While this seems to be a pessimistic statement, we have observed that the sensitivity of the error growth behaviour to the model resolution is itself sensitive to the initial error profile. The results presented above are for an initial error confined to a single small scale. When the initial error distribution is changed, the qualitative picture of error growth may not present such a contrast between the two resolutions. Thus, we highlight the need of further research to assess the potential gains of resolving more scales in the mesoscale, especially for the case of a realistic distribution of error that initiates the integrations of operational NWP models.

A manuscript on this work has been submitted and is currently under review.

This work is supported by a PhD scholarship awarded by the EPSRC Centre for Doctoral Training in the Mathematics of Planet Earth, with additional funding support from the ERC Advanced Grant ‘Understanding the Atmospheric Circulation Response to Climate Change’ and the Deutsche Forschungsgemeinschaft (DFG) Grant ‘Scaling Cascades in Complex Systems’.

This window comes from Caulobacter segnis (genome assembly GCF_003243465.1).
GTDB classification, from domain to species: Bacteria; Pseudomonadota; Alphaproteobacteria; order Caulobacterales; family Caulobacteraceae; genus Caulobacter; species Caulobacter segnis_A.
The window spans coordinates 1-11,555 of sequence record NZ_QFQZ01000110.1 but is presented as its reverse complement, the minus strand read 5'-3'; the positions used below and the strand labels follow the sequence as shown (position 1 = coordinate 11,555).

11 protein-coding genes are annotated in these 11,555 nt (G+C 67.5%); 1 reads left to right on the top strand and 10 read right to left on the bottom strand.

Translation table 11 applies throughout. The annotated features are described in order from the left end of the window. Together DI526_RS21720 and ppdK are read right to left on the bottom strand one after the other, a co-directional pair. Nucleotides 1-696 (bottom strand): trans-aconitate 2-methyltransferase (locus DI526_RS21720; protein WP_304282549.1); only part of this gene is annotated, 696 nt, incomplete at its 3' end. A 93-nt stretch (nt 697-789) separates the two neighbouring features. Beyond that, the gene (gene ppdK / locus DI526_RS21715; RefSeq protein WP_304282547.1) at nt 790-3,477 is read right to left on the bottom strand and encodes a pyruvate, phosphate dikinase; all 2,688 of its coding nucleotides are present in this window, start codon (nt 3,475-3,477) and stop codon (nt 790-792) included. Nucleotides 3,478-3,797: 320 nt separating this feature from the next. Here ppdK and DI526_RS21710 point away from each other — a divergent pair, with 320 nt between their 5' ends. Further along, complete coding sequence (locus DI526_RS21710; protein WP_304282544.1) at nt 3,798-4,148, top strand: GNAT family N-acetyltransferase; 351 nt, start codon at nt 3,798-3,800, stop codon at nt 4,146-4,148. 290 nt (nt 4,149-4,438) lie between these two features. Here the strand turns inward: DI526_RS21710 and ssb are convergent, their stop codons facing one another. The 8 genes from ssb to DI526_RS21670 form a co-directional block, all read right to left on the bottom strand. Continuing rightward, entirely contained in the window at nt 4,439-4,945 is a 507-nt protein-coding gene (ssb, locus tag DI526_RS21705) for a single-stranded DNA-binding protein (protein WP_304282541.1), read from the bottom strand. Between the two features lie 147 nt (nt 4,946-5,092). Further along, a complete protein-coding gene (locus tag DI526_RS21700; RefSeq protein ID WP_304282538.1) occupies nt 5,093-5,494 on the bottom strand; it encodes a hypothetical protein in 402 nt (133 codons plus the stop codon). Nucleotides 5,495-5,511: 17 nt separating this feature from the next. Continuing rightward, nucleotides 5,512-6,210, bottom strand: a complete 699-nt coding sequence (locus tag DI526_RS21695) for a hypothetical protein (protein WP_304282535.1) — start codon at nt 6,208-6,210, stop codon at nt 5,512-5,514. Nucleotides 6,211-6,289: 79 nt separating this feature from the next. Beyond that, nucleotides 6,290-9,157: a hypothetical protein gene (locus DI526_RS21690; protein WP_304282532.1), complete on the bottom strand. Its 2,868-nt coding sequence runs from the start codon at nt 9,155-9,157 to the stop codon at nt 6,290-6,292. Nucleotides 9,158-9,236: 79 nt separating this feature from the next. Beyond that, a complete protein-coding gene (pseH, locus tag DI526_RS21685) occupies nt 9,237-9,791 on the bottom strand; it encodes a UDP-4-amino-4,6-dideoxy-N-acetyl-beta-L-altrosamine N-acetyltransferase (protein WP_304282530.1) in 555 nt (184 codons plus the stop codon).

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Leung, T. Y., Leutbecher, M., Reich, S. and Shepherd, T. G. (2019). Impact of the mesoscale range on error growth and the limits to atmospheric predictability. Submitted.

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Palmer, T. N., Döring, A. and Seregin, G. (2014). The real butterfly effect. Nonlinearity 27, R123—R141.